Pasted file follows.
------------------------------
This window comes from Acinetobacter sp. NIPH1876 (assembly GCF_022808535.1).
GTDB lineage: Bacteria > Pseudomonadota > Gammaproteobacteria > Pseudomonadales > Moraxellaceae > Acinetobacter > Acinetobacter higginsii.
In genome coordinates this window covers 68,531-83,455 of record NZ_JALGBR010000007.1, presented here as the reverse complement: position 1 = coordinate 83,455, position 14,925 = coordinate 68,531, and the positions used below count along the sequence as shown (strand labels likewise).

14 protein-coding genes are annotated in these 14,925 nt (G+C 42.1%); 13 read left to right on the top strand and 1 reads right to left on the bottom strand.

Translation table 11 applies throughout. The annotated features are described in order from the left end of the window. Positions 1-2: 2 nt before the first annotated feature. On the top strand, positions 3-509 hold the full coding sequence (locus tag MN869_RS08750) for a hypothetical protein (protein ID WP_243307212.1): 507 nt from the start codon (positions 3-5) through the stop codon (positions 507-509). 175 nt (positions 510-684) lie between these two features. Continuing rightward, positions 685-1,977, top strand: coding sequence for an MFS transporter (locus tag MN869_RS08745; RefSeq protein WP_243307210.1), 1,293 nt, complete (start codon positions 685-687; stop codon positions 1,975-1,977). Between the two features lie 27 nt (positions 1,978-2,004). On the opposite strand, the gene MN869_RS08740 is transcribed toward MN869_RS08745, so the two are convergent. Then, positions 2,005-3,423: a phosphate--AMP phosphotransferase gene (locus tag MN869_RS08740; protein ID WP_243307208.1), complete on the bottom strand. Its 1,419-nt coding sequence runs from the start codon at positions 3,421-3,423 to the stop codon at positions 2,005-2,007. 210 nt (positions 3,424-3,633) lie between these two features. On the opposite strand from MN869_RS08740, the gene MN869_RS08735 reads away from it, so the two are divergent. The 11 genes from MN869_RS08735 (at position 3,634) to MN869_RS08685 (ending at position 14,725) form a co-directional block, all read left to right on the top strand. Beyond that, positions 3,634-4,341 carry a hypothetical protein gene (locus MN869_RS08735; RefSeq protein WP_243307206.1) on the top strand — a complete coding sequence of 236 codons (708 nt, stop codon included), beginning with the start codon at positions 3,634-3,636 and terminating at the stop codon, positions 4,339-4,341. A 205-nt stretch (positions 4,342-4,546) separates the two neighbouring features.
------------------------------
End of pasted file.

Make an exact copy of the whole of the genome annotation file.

This window comes from Acinetobacter sp. NIPH1876 (assembly GCF_022808535.1).
GTDB lineage: Bacteria > Pseudomonadota > Gammaproteobacteria > Pseudomonadales > Moraxellaceae > Acinetobacter > Acinetobacter higginsii.
In genome coordinates this window covers 68,531-83,455 of record NZ_JALGBR010000007.1, presented here as the reverse complement: position 1 = coordinate 83,455, position 14,925 = coordinate 68,531, and the positions used below count along the sequence as shown (strand labels likewise).

14 protein-coding genes are annotated in these 14,925 nt (G+C 42.1%); 13 read left to right on the top strand and 1 reads right to left on the bottom strand.

Translation table 11 applies throughout. The annotated features are described in order from the left end of the window. Positions 1-2: 2 nt before the first annotated feature. On the top strand, positions 3-509 hold the full coding sequence (locus tag MN869_RS08750) for a hypothetical protein (protein ID WP_243307212.1): 507 nt from the start codon (positions 3-5) through the stop codon (positions 507-509). 175 nt (positions 510-684) lie between these two features. Continuing rightward, positions 685-1,977, top strand: coding sequence for an MFS transporter (locus tag MN869_RS08745; RefSeq protein WP_243307210.1), 1,293 nt, complete (start codon positions 685-687; stop codon positions 1,975-1,977). Between the two features lie 27 nt (positions 1,978-2,004). On the opposite strand, the gene MN869_RS08740 is transcribed toward MN869_RS08745, so the two are convergent. Then, positions 2,005-3,423: a phosphate--AMP phosphotransferase gene (locus tag MN869_RS08740; protein ID WP_243307208.1), complete on the bottom strand. Its 1,419-nt coding sequence runs from the start codon at positions 3,421-3,423 to the stop codon at positions 2,005-2,007. 210 nt (positions 3,424-3,633) lie between these two features. On the opposite strand from MN869_RS08740, the gene MN869_RS08735 reads away from it, so the two are divergent. The 11 genes from MN869_RS08735 (at position 3,634) to MN869_RS08685 (ending at position 14,725) form a co-directional block, all read left to right on the top strand. Beyond that, positions 3,634-4,341 carry a hypothetical protein gene (locus MN869_RS08735; RefSeq protein WP_243307206.1) on the top strand — a complete coding sequence of 236 codons (708 nt, stop codon included), beginning with the start codon at positions 3,634-3,636 and terminating at the stop codon, positions 4,339-4,341. A 205-nt stretch (positions 4,342-4,546) separates the two neighbouring features.